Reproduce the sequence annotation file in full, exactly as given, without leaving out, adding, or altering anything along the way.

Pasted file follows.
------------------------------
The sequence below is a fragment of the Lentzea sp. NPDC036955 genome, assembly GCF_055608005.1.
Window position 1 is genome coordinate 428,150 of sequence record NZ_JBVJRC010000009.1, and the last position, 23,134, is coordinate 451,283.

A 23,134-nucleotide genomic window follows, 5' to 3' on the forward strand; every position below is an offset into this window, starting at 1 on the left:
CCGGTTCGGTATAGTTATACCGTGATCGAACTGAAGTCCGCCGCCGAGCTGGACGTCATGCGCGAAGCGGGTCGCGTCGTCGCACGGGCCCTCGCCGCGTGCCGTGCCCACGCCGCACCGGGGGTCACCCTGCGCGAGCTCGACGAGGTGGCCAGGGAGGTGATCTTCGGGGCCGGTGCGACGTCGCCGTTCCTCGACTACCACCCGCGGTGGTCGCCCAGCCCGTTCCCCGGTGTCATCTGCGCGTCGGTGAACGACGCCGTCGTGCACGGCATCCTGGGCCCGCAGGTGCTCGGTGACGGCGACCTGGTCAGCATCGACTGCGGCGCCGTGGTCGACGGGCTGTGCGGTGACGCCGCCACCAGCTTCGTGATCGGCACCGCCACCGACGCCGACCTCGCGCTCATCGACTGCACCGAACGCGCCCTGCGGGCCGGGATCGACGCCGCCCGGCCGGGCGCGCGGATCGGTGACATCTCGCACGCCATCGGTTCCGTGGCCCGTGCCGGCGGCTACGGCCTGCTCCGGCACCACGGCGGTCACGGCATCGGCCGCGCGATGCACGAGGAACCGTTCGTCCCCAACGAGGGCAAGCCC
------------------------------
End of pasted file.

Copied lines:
The sequence below is a fragment of the Lentzea sp. NPDC036955 genome, assembly GCF_055608005.1.
Window position 1 is genome coordinate 428,150 of sequence record NZ_JBVJRC010000009.1, and the last position, 23,134, is coordinate 451,283.

A 23,134-nucleotide genomic window follows, 5' to 3' on the forward strand; every position below is an offset into this window, starting at 1 on the left:
CCGGTTCGGTATAGTTATACCGTGATCGAACTGAAGTCCGCCGCCGAGCTGGACGTCATGCGCGAAGCGGGTCGCGTCGTCGCACGGGCCCTCGCCGCGTGCCGTGCCCACGCCGCACCGGGGGTCACCCTGCGCGAGCTCGACGAGGTGGCCAGGGAGGTGATCTTCGGGGCCGGTGCGACGTCGCCGTTCCTCGACTACCACCCGCGGTGGTCGCCCAGCCCGTTCCCCGGTGTCATCTGCGCGTCGGTGAACGACGCCGTCGTGCACGGCATCCTGGGCCCGCAGGTGCTCGGTGACGGCGACCTGGTCAGCATCGACTGCGGCGCCGTGGTCGACGGGCTGTGCGGTGACGCCGCCACCAGCTTCGTGATCGGCACCGCCACCGACGCCGACCTCGCGCTCATCGACTGCACCGAACGCGCCCTGCGGGCCGGGATCGACGCCGCCCGGCCGGGCGCGCGGATCGGTGACATCTCGCACGCCATCGGTTCCGTGGCCCGTGCCGGCGGCTACGGCCTGCTCCGGCACCACGGCGGTCACGGCATCGGCCGCGCGATGCACGAGGAACCGTTCGTCCCCAACGAGGGCAAGCCC